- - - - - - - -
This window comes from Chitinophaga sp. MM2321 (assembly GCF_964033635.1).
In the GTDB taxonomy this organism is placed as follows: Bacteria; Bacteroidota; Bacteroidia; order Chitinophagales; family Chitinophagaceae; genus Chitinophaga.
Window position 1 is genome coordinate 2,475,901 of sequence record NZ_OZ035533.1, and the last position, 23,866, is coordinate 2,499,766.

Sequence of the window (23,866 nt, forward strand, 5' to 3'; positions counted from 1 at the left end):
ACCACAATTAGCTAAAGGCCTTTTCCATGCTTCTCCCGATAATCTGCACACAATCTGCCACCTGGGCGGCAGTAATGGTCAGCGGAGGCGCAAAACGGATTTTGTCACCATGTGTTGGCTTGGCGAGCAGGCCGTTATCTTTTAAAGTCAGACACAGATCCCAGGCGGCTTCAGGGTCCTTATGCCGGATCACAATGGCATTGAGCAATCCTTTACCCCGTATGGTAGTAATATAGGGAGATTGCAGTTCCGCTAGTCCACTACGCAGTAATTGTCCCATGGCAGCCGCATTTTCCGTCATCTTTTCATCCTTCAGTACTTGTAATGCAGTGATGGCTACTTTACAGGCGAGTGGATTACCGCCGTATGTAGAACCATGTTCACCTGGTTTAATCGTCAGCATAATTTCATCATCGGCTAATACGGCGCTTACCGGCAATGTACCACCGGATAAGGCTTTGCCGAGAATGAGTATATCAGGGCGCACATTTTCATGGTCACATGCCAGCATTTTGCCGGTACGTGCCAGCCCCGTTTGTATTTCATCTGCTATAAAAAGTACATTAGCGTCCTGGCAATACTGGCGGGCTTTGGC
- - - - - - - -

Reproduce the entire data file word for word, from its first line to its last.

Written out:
This window comes from Chitinophaga sp. MM2321 (assembly GCF_964033635.1).
In the GTDB taxonomy this organism is placed as follows: Bacteria; Bacteroidota; Bacteroidia; order Chitinophagales; family Chitinophagaceae; genus Chitinophaga.
Window position 1 is genome coordinate 2,475,901 of sequence record NZ_OZ035533.1, and the last position, 23,866, is coordinate 2,499,766.

Sequence of the window (23,866 nt, forward strand, 5' to 3'; positions counted from 1 at the left end):
ACCACAATTAGCTAAAGGCCTTTTCCATGCTTCTCCCGATAATCTGCACACAATCTGCCACCTGGGCGGCAGTAATGGTCAGCGGAGGCGCAAAACGGATTTTGTCACCATGTGTTGGCTTGGCGAGCAGGCCGTTATCTTTTAAAGTCAGACACAGATCCCAGGCGGCTTCAGGGTCCTTATGCCGGATCACAATGGCATTGAGCAATCCTTTACCCCGTATGGTAGTAATATAGGGAGATTGCAGTTCCGCTAGTCCACTACGCAGTAATTGTCCCATGGCAGCCGCATTTTCCGTCATCTTTTCATCCTTCAGTACTTGTAATGCAGTGATGGCTACTTTACAGGCGAGTGGATTACCGCCGTATGTAGAACCATGTTCACCTGGTTTAATCGTCAGCATAATTTCATCATCGGCTAATACGGCGCTTACCGGCAATGTACCACCGGATAAGGCTTTGCCGAGAATGAGTATATCAGGGCGCACATTTTCATGGTCACATGCCAGCATTTTGCCGGTACGTGCCAGCCCCGTTTGTATTTCATCTGCTATAAAAAGTACATTAGCGTCCTGGCAATACTGGCGGGCTTTGGC